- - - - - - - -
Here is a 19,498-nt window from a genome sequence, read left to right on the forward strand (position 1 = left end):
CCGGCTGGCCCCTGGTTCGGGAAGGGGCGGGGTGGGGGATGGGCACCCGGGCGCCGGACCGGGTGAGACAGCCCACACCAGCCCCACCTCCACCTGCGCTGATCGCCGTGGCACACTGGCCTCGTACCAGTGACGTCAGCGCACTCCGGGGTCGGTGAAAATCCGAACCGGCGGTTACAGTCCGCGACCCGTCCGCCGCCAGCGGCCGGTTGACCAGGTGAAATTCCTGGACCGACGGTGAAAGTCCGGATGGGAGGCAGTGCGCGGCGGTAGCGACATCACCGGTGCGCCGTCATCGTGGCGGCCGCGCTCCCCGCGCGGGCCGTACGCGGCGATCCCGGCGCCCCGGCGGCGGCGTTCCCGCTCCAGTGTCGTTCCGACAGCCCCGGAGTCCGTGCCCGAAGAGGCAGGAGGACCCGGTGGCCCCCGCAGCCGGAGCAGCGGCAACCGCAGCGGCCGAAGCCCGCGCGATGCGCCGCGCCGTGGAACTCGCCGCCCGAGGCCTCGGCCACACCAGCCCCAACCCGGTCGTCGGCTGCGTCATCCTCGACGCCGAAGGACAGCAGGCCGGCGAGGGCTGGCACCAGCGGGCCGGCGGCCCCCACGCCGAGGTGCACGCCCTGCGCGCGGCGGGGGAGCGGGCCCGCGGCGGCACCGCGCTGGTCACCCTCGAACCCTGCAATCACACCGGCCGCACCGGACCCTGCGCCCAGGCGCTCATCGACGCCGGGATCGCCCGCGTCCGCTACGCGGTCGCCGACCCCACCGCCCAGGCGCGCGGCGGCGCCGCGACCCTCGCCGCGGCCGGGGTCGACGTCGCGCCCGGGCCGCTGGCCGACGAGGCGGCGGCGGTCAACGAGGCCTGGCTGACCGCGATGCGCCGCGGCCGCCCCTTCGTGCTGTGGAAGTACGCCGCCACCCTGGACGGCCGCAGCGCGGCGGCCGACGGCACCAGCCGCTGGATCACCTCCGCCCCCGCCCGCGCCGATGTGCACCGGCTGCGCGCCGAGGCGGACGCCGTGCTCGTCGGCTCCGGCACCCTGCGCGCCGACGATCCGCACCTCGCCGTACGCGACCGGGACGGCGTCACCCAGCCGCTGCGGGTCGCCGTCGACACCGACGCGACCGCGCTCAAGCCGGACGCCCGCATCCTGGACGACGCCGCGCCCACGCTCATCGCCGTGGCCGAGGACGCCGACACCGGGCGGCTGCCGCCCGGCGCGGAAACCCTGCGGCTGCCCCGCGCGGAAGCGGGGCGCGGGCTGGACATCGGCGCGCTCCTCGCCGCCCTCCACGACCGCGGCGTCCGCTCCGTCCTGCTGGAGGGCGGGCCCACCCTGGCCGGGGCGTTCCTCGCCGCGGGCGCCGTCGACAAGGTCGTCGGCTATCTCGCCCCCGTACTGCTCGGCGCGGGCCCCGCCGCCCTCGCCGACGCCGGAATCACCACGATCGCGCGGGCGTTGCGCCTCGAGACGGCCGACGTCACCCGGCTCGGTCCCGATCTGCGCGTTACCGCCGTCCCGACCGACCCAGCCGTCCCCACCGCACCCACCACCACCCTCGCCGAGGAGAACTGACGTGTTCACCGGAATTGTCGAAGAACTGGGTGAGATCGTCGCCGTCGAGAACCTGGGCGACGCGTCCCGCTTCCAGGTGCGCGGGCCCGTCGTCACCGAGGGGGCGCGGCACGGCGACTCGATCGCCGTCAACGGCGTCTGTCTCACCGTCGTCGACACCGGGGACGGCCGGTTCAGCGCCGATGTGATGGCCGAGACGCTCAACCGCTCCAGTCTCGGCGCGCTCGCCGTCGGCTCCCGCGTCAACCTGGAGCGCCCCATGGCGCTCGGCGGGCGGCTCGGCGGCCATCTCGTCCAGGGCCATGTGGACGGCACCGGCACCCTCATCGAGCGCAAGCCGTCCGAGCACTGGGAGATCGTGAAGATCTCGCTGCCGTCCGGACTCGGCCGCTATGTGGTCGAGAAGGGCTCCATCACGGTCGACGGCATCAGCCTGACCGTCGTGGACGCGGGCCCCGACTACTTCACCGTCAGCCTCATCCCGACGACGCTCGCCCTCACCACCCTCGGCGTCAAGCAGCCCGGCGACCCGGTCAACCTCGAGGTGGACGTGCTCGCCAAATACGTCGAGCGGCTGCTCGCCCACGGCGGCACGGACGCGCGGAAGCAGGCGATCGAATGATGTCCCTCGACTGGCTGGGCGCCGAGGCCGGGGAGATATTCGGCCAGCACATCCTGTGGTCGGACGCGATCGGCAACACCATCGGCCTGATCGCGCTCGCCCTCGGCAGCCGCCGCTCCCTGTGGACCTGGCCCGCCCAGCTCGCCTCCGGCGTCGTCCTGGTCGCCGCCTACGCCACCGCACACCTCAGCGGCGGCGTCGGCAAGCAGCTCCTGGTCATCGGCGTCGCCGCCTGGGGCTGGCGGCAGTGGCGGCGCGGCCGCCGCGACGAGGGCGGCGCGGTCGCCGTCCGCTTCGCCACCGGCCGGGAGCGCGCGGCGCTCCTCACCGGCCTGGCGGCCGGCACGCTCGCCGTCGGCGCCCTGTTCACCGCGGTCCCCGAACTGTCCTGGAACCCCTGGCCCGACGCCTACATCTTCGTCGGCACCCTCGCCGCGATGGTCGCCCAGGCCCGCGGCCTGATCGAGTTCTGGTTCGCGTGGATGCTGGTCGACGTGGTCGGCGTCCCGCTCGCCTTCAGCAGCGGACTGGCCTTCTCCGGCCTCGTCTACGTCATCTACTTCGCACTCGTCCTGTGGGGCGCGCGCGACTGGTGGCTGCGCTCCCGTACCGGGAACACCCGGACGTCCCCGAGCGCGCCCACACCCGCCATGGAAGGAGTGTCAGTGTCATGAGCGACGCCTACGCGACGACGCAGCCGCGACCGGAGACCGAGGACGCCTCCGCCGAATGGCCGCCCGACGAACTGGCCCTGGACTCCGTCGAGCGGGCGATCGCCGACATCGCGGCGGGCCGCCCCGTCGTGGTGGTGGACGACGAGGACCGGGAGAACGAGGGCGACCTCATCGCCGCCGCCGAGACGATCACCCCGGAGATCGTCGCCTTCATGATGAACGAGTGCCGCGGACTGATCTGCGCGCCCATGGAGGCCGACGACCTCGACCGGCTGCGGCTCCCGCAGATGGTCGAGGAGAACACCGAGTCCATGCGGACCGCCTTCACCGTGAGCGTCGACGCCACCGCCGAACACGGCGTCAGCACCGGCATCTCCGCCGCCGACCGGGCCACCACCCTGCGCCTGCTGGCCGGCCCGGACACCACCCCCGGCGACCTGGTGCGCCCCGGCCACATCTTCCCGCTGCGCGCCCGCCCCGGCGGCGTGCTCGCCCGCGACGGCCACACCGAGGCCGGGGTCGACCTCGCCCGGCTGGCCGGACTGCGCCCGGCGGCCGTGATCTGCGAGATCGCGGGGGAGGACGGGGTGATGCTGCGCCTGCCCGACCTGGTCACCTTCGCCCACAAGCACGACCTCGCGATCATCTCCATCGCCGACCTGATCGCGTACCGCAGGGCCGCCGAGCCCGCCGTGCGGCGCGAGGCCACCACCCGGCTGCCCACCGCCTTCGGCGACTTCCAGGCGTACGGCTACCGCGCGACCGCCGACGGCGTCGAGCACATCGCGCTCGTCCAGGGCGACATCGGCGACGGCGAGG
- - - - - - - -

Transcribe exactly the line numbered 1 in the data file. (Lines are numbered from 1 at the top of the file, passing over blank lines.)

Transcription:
Here is a 19,498-nt window from a genome sequence, read left to right on the forward strand (position 1 = left end):